RENO, Nev. (AP) — Local authority over COVID-19 restrictions has now been granted to all of Nevada’s 17 counties after Washoe County commissioners approved a revised plan for the Reno-Sparks area Monday and successfully submitted the necessary endorsements to the state’s mitigation task force.
Masks remain mandatory, but control over most all other COVID-19 mitigation measures began May 1 under local plans in Las Vegas and all other Nevada counties, where capacity limits and social-distancing limits vary through the end of the month.
Nevada Gov. Steve Sisolak, a Democrat, has set a June 1 date for lifting coronavirus mitigation restrictions statewide, including eliminating all capacity caps, with the exception of a mask mandate.
On Monday, Washoe County became the last county to win approval of a local plan to move forward before June 1. The task force declined to accept its plan last week after the county commission removed social-distancing requirements from the previous blueprint that the county health district had insisted be part of the package.
It’s new plan eliminates capacity limits effective June 1, unless there’s a big spike in the new number of COVID-19 cases and other trends. In the meantime, it allows full capacity in businesses that have enough space to still comply with the 6-foot social-distancing mandate.
In Las Vegas and Clark County, the capacity cap rose from the state-mandated 50% to 80% on Saturday and will be eliminated when 60% of eligible county residents have received at least one vaccination shot.
On Monday, the percentage was 47% in Clark County. Statewide it was 45.4% and in Washoe County 53%. More than 32.3% of eligible Nevadans statewide have been fully vaccinated, including 35% in Washoe County.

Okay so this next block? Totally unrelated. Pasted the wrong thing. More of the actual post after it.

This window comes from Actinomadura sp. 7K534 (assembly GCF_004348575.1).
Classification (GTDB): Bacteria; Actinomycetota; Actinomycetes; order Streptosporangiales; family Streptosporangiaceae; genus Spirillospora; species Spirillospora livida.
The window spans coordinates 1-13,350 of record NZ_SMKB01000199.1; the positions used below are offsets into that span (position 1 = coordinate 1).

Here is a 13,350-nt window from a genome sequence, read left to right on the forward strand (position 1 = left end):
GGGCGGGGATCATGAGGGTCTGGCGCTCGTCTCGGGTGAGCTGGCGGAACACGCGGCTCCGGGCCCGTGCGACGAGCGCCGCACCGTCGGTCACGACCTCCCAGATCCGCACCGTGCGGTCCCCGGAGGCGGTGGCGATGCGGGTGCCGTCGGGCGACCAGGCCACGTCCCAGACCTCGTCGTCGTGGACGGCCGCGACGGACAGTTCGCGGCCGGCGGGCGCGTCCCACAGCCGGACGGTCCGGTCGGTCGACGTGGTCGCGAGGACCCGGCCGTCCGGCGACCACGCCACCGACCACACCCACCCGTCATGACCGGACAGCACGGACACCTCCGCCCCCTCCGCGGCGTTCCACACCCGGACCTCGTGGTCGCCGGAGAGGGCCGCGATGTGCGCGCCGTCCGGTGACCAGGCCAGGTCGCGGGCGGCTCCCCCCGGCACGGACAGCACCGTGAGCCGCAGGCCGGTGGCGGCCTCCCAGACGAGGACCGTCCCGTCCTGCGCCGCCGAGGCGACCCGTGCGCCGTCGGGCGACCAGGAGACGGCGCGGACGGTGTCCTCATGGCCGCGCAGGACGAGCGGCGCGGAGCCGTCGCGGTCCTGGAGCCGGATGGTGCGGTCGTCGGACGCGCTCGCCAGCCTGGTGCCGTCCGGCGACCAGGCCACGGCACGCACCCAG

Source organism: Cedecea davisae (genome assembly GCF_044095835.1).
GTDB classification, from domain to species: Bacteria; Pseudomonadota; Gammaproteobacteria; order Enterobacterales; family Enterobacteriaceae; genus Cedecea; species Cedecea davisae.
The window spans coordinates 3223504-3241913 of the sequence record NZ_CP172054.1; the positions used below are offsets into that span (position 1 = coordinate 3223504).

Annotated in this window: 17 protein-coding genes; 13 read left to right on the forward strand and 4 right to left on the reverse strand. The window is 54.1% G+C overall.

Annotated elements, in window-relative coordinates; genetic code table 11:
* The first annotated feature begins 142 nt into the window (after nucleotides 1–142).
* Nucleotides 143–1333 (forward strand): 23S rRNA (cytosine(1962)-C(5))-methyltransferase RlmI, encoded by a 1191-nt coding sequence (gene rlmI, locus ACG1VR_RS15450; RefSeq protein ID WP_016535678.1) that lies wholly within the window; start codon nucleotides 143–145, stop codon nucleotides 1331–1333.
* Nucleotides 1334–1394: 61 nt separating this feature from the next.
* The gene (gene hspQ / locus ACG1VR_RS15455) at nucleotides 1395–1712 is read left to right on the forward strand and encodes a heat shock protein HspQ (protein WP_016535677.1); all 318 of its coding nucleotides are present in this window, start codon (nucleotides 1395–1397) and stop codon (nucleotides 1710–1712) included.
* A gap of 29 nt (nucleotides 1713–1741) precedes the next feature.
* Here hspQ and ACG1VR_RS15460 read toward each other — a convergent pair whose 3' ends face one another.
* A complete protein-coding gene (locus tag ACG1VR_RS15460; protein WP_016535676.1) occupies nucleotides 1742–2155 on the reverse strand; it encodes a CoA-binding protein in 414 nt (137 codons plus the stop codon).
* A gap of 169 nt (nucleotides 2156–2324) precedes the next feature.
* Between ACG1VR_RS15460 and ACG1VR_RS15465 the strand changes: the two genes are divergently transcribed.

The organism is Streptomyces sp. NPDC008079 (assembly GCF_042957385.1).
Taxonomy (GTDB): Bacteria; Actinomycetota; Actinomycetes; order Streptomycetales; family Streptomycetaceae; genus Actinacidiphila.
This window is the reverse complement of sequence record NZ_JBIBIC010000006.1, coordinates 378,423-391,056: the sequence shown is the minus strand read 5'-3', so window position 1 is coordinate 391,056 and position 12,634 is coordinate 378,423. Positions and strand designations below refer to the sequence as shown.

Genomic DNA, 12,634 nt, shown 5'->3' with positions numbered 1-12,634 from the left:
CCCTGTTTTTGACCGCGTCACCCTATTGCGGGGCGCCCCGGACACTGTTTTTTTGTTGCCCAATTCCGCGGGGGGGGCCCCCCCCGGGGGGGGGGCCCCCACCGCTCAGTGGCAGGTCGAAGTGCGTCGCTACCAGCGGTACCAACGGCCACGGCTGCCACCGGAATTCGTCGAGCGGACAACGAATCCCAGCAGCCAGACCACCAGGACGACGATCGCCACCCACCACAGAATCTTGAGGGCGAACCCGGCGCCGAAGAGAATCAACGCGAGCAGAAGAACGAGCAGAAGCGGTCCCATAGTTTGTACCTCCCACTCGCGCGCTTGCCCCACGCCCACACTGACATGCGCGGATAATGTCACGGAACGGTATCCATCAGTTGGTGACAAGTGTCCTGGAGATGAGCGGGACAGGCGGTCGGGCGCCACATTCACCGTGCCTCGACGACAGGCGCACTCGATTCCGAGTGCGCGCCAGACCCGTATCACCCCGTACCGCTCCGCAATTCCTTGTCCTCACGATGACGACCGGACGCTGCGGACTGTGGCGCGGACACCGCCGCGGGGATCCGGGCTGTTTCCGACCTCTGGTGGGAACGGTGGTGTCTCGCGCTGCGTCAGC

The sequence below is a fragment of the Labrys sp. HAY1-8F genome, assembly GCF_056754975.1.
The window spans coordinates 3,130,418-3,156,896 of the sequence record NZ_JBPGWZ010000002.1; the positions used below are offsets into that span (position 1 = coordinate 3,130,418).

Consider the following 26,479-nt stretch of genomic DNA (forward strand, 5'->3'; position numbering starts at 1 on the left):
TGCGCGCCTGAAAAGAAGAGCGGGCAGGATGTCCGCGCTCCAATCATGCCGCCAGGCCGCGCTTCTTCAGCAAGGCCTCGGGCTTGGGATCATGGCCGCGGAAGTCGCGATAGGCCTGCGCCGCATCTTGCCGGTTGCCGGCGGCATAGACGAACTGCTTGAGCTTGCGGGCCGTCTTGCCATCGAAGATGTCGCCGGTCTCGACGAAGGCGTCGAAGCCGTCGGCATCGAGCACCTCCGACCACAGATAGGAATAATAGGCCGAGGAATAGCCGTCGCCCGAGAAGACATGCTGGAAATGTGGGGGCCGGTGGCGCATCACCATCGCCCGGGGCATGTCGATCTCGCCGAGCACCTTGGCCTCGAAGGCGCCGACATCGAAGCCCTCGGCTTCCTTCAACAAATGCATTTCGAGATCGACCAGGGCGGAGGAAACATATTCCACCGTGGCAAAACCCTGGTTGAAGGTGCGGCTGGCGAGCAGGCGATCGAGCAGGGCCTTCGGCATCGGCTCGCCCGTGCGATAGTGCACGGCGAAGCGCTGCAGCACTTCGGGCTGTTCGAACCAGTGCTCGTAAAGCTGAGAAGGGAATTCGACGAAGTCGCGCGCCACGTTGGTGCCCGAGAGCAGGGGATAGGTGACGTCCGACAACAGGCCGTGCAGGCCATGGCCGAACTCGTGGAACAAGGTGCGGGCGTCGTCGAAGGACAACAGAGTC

Health officials in Las Vegas say they hope to administer more than 1,000 doses of coronavirus vaccine a day to area residents once a big drive-thru COVID-19 shot clinic opens Tuesday at the Las Vegas Convention Center.
“We are committed to increasing access and providing as many opportunities for people to get the COVID-19 vaccine as possible,” said Dr. Fermin Leguen, chief health officer for the health district in Clark County. “It is the best way to protect yourself and others from COVID-19.”
The convention center shot clinic will deliver first and second doses Tuesdays through Saturdays, with appointments available at the health district website.
The district on Wednesday will close the downtown Cashman Center mass vaccination site operated in cooperation with the Nevada National Guard, the Federal Emergency Management Agency and volunteers. It opened in late January and in mid-April administered more than 7,500 shots per day. Daily volume has decreased in recent weeks.
Personnel will be redeployed to pop-up clinics handling smaller numbers of vaccinations around the area, officials said.
Another drive-through location opens May 11 at the shuttered Texas Station casino northwest of downtown.
At the University of Nevada, Las Vegas, a vaccine clinic for appointments and walk-ins continues this week but will switch after Friday to second-dose appointments only through June 2.
The health district noted that federal Centers for Disease Control and Prevention guidance now advises that fully vaccinated people do not need to wear masks outdoors in public unless they are in a crowd.
State health officials on Monday reported 801 new cases of COVID-19 and nine more deaths since the last report on Friday. The Department of Health and Human Services has reported more than 316,000 cases and 5,473 deaths since the pandemic began.
The 14-day test positivity rate, a measure of the number of people tested for coronavirus and found positive, remained unchanged at 5.7% in Nevada and the Las Vegas area. The World Health Organization goal is 5% or below to relax restrictions.